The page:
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Health-care access is associated with improved control of multiple chronic diseases, but the association between health-care access and weight change is unclear. The present study aims to test the association between health-care access and weight change.
The Coronary Artery Risk Development in Young Adults (CARDIA) Study is a multicentre population-based prospective study. Weight change was calculated at 3 and 13 years after CARDIA year 7 (1992–1993). Health-care access was defined as no barriers or one or more barriers to access (health insurance gap, no usual source of care, not seeking care due to expense). Intermediary variables evaluated included history of dieting and use of diet pills, meal replacements or weight-control programmes.
Four cities in the USA.
Participants were aged 18–30 years at baseline (1985–1986). Analyses include 3922 black and white men and women with relevant data from CARDIA years 7, 10 and 20 (1992–1993, 1995–1996 and 2005–2006, respectively).
Mean weight change was +2·22 kg (+4·9 lb) by 3 years and +8·48 kg (+18·7 lb) by 13 years, with no differences by health-care access. Being on a weight-reducing diet was not consistently associated with health-care access across examinations. Use of diet pills, meal replacements or organized weight-control programmes was low, and did not vary by health-care access.
Weight gain was high irrespective of health-care access. Public health and clinical approaches are needed to address weight gain.
We aimed to identify food intake patterns that operate via haemostatic and inflammatory pathways on progression of atherosclerosis among 802 middle-aged adults with baseline and 5-year follow-up ultrasound measurements of common (CCA) and internal carotid artery (ICA) intimal medial thickness (IMT). Food intake was ascertained with an FFQ. We derived food patterns using reduced rank regression (RRR) with plasminogen activator inhibitor 1 and fibrinogen as response variables. We explored the impact of various food pattern simplification approaches. We identified a food pattern characterised by higher intakes of less healthful foods (low-fibre bread and cereal, red and processed meat, cottage cheese, tomato foods, regular soft drinks and sweetened beverages) and lower intakes of more healthful foods (wine, rice and pasta, meal replacements and poultry). The pattern was positively associated with mean CCA IMT at follow-up (P = 0·0032), a 1 sd increase corresponding to an increase of 13 μm higher CCA IMT at follow-up, adjusted for demographic and cardiovascular risk factors. With increasing pattern quartile (Q), the percentage change in CCA IMT increased significantly: Q1 0·8 %; Q2 3·2 %; Q3 8·6 %; Q4 7·9 % (P = 0·0045). No clear association with ICA IMT was observed. All simplification methods yielded similar results. The present results support the contention that a pro-inflammatory and pro-thrombotic dietary pattern increases the rate of coronary artery atherosclerosis progression, independent of traditional cardiovascular risk factors. RRR is a promising and robust tool for moving beyond the previous focus on nutrients or foods into research on the health effects of broader dietary patterns.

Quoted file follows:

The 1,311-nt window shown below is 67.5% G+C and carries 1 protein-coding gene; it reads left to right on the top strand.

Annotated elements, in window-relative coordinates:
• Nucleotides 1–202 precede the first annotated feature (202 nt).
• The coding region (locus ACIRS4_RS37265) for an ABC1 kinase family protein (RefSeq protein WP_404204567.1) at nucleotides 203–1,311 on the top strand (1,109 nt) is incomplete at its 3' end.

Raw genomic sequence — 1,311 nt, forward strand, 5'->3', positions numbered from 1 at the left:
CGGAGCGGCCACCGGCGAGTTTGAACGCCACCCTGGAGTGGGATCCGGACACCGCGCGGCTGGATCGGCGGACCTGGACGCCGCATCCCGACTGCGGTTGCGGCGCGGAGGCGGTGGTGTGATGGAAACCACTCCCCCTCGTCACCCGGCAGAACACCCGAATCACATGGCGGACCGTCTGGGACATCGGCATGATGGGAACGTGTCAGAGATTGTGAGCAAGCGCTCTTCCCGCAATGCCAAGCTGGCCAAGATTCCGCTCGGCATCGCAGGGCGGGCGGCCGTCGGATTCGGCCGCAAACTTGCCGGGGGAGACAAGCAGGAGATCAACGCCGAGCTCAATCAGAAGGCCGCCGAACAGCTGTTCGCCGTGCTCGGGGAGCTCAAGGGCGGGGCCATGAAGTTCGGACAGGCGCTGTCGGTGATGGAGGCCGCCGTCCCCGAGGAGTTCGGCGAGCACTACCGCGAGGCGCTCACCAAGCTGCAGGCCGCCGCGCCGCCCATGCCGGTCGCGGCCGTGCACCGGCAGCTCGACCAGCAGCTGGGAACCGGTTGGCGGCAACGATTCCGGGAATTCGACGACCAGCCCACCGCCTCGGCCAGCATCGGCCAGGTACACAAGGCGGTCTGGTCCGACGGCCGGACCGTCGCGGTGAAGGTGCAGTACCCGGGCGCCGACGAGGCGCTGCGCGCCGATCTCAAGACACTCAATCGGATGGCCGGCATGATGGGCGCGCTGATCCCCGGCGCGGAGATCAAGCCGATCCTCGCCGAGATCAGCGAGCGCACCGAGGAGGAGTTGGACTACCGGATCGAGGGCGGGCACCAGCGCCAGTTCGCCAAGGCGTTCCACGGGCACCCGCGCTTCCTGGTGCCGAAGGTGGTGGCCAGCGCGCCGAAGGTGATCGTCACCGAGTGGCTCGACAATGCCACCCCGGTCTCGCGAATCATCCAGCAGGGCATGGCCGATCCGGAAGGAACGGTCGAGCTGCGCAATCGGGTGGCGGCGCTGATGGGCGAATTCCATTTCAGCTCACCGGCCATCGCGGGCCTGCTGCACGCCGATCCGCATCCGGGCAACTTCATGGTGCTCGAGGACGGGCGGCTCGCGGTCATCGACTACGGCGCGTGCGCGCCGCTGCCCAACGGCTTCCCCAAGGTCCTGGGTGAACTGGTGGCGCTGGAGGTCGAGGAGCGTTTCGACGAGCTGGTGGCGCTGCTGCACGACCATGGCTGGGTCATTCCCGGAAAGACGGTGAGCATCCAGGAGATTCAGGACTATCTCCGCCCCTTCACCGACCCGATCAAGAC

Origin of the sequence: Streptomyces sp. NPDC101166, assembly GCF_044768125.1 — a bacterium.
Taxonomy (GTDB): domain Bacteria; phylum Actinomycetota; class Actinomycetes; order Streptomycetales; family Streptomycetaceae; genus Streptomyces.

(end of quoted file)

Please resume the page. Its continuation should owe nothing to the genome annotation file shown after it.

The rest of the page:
To assess the cross-sectional association of dietary and supplemental antioxidant (carotenoids, vitamins C and E) intake with cognitive function in 12 187 individuals, aged 48–67 years, participating in the Atherosclerosis Risk in Communities (ARIC) Study.
Dietary intake of antioxidant vitamins, as assessed by a food frequency questionnaire, and use of supplements were analysed in relation to the results of three cognitive tests, the delayed word recall test, the Wechsler adult intelligence scale, revised (WAIS-R) digit symbol subtest and the word fluency test.
After adjustment for covariates previously found to be associated with cognition in this sample, we found no consistent associations between dietary antioxidant vitamin intake or supplement use and any of the cognitive tests.
This study suggests little, if any, association between antioxidant vitamin intake and better cognitive function in middle-aged adults.
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